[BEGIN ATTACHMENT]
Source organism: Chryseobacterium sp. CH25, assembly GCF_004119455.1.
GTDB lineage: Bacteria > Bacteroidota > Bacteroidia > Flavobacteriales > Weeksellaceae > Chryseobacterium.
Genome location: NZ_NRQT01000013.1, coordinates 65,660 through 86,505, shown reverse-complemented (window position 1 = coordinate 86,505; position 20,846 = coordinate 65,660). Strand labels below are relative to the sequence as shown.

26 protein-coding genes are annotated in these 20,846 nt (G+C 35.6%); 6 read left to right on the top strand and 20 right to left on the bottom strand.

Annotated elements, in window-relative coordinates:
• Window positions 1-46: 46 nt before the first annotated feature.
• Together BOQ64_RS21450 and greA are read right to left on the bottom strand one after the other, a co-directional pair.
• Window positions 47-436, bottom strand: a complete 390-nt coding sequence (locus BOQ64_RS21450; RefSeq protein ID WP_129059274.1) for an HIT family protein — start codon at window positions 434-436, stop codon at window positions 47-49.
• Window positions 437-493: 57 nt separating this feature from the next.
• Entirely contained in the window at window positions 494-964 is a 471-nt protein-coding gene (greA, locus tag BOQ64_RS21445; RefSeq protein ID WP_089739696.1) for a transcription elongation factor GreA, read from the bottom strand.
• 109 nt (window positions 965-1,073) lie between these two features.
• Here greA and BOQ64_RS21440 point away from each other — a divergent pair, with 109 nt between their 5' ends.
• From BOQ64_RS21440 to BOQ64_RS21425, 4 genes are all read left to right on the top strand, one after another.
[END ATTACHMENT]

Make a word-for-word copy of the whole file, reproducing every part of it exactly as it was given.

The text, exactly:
Source organism: Chryseobacterium sp. CH25, assembly GCF_004119455.1.
GTDB lineage: Bacteria > Bacteroidota > Bacteroidia > Flavobacteriales > Weeksellaceae > Chryseobacterium.
Genome location: NZ_NRQT01000013.1, coordinates 65,660 through 86,505, shown reverse-complemented (window position 1 = coordinate 86,505; position 20,846 = coordinate 65,660). Strand labels below are relative to the sequence as shown.

26 protein-coding genes are annotated in these 20,846 nt (G+C 35.6%); 6 read left to right on the top strand and 20 right to left on the bottom strand.

Annotated elements, in window-relative coordinates:
• Window positions 1-46: 46 nt before the first annotated feature.
• Together BOQ64_RS21450 and greA are read right to left on the bottom strand one after the other, a co-directional pair.
• Window positions 47-436, bottom strand: a complete 390-nt coding sequence (locus BOQ64_RS21450; RefSeq protein ID WP_129059274.1) for an HIT family protein — start codon at window positions 434-436, stop codon at window positions 47-49.
• Window positions 437-493: 57 nt separating this feature from the next.
• Entirely contained in the window at window positions 494-964 is a 471-nt protein-coding gene (greA, locus tag BOQ64_RS21445; RefSeq protein ID WP_089739696.1) for a transcription elongation factor GreA, read from the bottom strand.
• 109 nt (window positions 965-1,073) lie between these two features.
• Here greA and BOQ64_RS21440 point away from each other — a divergent pair, with 109 nt between their 5' ends.
• From BOQ64_RS21440 to BOQ64_RS21425, 4 genes are all read left to right on the top strand, one after another.